Table 1 summarizes the sleep parameters during the sixth night before TSD (N6) and the night of sleep recovery (RecN) under HAB or EXT sleep conditions. Total sleep time and sleep stages 1, 2, and REM were significantly longer in the EXT compared to HAB sleep condition, while no difference was observed for sleep stage 3, stage 3 and REM latencies, sleep efficiency, sleep latency, and WASO. There was no difference between sleep conditions for any of the PSG parameters during the RecN.
Table 1. Sleep parameters during the night before total sleep deprivation (N6) and the night of sleep recovery (RecN) in habitual and extended sleep condition.
In the HAB sleep condition, total sleep time, sleep stage 1, stage 3 and stage 3 latency, sleep efficiency and latency, and WASO were higher after RecN compared to N6. In the EXT sleep condition, sleep stage 1, stage 3 and stage 3 latency, sleep efficiency and latency, and WASO were higher after RecN compared to N6.
We performed the correlation analysis between A1R, A2AR, and TNF-α mRNA levels at baseline (i.e., B) and the sleep characteristics of the N6 night. The analysis was also performed between mRNA levels after sleep recovery (i.e., R) and the sleep characteristics of the RecN. At baseline, the latency of stage 3 sleep correlated with A1 and A2AR gene expression in an opposite way. In the EXT condition, we find negative correlation with A2AR mRNA levels, and positive correlation with A1R mRNA levels in the HAB condition. At recovery, the only one significant negative correlation was between the TNF-α mRNA and the latency of stage 3 sleep in the EXT sleep condition (Table 2). When data of HAB and EXT sleep conditions were pooled (N = 52), Pearson rank correlation coefficients between A2AR and A1R expression and latency of stage 3 sleep were respectively: −0.406 and 0.435, p < 0.05.
Table 2. Pearson rank correlation coefficients between mRNA levels of A1R, A2AR, and TNF-α at baseline and recovery and sleep parameters of the previous night (N6 or RecN).
Our present study shows that A2AR mRNA levels in leukocytes of healthy subjects increase after 24 h-SD and recover basal levels after a night of sleep recovery, while A1R has not changed, and this in two initial sleep conditions (21.00–07.00 and 22.30–07.00 bedtimes). The gene expression of P2RX7 is increased after the night of sleep recovery compared to 24 h-SD in both sleep conditions, while IL-1β and TNF-α were not changed after 24 h-SD and sleep recovery.
In this study, we analyzed gene expression in leukocytes because it may be a useful surrogate for gene expression in the CNS, when relevant genes are expressed in blood and brain (Chennaoui et al., 2005; Sullivan et al., 2006). The leukocyte gene expression of A1 and/or A2A receptors, as that of P2X7 receptor and the pro-inflammatory cytokines TNF-α and IL-1β was demonstrated altered in various neurological pathologies or in the stress conditions of total sleep deprivation and sleep restriction; (Varani et al., 2010; Backlund et al., 2012; Chennaoui et al., 2014; Sauvet et al., 2015; Casati et al., 2016). For Hurtado-Alvarado et al. (2016), sleep loss may induce blood-brain barrier disruption through a systemic low-grade inflammation characterized by the release of several molecules including cytokines, adenosine, and hormones.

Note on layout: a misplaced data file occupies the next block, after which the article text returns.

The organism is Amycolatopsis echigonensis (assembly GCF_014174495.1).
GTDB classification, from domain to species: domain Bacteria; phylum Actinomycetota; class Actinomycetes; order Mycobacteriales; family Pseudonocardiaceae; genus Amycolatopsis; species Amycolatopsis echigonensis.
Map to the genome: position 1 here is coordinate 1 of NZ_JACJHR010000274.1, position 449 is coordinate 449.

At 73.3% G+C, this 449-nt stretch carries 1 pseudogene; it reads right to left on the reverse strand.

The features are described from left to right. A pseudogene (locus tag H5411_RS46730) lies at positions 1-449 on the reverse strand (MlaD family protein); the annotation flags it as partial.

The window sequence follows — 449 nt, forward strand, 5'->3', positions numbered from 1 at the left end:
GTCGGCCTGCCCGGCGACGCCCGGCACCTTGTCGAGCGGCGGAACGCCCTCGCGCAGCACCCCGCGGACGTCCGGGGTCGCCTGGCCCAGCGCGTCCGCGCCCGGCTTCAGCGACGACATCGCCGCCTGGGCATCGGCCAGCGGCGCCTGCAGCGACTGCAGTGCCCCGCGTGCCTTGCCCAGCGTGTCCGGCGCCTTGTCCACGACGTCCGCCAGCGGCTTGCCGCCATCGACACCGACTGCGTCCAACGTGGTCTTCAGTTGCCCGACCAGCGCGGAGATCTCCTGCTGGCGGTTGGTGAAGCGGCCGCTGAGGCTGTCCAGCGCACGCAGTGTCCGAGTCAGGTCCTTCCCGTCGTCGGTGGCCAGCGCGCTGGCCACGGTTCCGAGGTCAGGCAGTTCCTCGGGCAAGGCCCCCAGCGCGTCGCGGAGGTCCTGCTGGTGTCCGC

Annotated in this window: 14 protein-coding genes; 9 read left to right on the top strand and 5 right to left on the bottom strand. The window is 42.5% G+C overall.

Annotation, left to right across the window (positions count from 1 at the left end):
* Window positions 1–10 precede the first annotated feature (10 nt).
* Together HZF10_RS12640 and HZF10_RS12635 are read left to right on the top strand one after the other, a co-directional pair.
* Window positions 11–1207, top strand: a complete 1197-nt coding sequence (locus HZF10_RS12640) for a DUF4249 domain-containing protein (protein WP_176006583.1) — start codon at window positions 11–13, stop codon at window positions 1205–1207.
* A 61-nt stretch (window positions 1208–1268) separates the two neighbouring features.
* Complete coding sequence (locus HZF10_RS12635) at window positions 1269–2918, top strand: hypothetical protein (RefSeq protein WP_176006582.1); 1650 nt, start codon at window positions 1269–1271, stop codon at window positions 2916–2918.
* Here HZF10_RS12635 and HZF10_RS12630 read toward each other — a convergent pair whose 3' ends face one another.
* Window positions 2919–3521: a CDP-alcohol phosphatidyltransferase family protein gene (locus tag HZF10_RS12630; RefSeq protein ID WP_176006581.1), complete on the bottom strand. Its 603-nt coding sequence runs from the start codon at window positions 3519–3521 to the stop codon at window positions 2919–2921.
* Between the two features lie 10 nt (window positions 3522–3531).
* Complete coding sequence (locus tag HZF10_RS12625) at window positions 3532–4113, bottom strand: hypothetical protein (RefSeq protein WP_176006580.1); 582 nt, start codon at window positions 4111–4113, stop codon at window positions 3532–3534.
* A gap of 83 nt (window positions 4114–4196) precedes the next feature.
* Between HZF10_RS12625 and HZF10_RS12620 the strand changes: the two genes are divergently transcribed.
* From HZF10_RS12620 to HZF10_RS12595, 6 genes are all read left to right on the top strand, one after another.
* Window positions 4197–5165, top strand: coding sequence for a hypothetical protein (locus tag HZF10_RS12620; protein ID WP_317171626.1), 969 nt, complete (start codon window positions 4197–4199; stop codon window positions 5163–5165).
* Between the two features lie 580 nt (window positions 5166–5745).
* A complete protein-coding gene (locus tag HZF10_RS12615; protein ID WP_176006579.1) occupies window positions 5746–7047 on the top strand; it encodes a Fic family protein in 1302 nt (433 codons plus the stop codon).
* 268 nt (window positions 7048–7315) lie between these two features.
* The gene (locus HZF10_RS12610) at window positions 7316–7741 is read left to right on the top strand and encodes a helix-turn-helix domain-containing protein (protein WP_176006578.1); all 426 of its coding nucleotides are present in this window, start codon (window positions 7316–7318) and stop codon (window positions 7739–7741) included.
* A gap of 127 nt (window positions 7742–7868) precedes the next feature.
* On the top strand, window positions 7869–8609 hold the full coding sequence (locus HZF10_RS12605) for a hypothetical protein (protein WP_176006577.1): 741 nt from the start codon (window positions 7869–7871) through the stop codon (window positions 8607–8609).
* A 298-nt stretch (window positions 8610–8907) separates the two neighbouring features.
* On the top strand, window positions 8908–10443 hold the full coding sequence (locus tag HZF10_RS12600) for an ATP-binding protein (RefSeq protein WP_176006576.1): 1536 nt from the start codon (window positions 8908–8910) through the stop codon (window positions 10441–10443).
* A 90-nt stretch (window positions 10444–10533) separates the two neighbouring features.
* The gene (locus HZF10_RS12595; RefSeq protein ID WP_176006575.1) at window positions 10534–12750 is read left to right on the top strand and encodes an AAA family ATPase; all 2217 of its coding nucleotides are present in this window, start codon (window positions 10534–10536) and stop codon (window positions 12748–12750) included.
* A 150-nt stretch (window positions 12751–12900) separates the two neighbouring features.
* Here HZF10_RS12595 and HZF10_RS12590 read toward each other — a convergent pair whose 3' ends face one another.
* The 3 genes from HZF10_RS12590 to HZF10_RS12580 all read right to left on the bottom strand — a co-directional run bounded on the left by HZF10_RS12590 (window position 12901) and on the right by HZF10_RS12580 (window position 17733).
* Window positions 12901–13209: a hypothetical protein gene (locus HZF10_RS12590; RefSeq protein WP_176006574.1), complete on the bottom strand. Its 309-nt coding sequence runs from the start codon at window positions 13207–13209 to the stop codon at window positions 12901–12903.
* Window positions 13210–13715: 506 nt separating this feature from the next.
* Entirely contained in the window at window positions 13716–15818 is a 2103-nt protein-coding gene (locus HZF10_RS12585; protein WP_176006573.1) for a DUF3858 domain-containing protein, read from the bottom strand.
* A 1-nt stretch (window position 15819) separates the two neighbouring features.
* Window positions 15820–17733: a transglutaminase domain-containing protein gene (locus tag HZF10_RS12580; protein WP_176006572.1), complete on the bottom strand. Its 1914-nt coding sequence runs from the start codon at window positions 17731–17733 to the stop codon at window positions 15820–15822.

Sleep mechanisms are complex and multiple brain areas have been implicated in controlling the switch between wakefulness and the general state of sleep. Sleep-active neurons in the preoptic hypothalamus area inhibits wake-active neurons in the lateral hypothalamus (histamine neurons) and in the brainstem (serotonin and norepinephrine neurons). Sleep-active GABAergic neurons in the preoptic hypothalamus are inhibited by norepinephrine, acetylcholine and a subgroup by serotonin (Weber and Dan, 2016). In addition, adenosine, that accumulates during wakefulness under sleep pressure, has been extensively studied as a somnogen. Adenosine regulates also multiple physiological functions such as arousal, neuroprotection, learning and memory, cerebral blood circulation as well as pathological phenomena such as epilepsy. It is produced primarily from the metabolism of ATP and exerts pleiotropic functions throughout the body. Intra- and extra-cellular adenosine levels rise in response to physiological stimuli and with metabolic/energetic perturbations (such as prolonged wakefulness), inflammatory challenges, and tissue injury. In the CNS, several pieces of evidence support a role for the A1R and A2AR in mediating the sleep promoting actions of adenosine. In the human brain, a previous study evidenced that a single night of sleep deprivation leads to a significant increase of the A1R availability in cortical and subcortical brain regions (Elmenhorst et al., 2007), and there is any data on A2AR at the CNS or at the peripheral level during sleep deprivation. Our study is the first showing an increase in the gene expression of A2AR in leukocytes of healthy subjects after 24 h of sleep deprivation and a return to basal level after a night of recovery sleep. No change was observed in the gene expression of A1R. Another sleep regulatory signal is initiated by extracellular ATP changes that are detected by the purinergic P2X7 receptors on glia, and causes in turn the release of the somnogenic TNF-α and IL-1β pro-inflammatory cytokines (Krueger et al., 2008, 2010, 2013). Indeed, the ATP acting at P2X7 receptors was initially demonstrated to serve as an efficient secondary stimulus for the generation and release of IL-1β from proinflammatory cells (Ferrari et al., 1997). Krueger et al. demonstrated that mice lacking the P2X7 receptor exhibit reduced duration of non-REM sleep and reduced EEG δ wave power during non-REM sleep compared to control mice after sleep deprivation (Krueger et al., 2010). There is only one study showing increase of P2RX7 expression in monocytes of healthy subjects (eight participants, four males, and four females) after total sleep deprivation, and authors suggested that is a stress response to sleep deprivation (Backlund et al., 2012). In our study, we showed significant increase of P2RX7 mRNA after the night of sleep recovery compared to 24 h-SD, and no change IL-1β, and TNF-α neither after 24 h-SD nor after the night of sleep recovery. This does not preclude a TNF-α response to TSD, as we previously revealed increased whole-blood gene expression of TNF-α after 25 h of sleep deprivation and increased circulating levels at 34 and 37 h of sleep deprivation (Chennaoui et al., 2011, 2014). Also Irwin et al. have evidenced an increase of the spontaneous TNF-α monocytic expression after a night of sleep loss, which persisted in monocytes even after a night of recovery sleep (Irwin et al., 2006, 2015).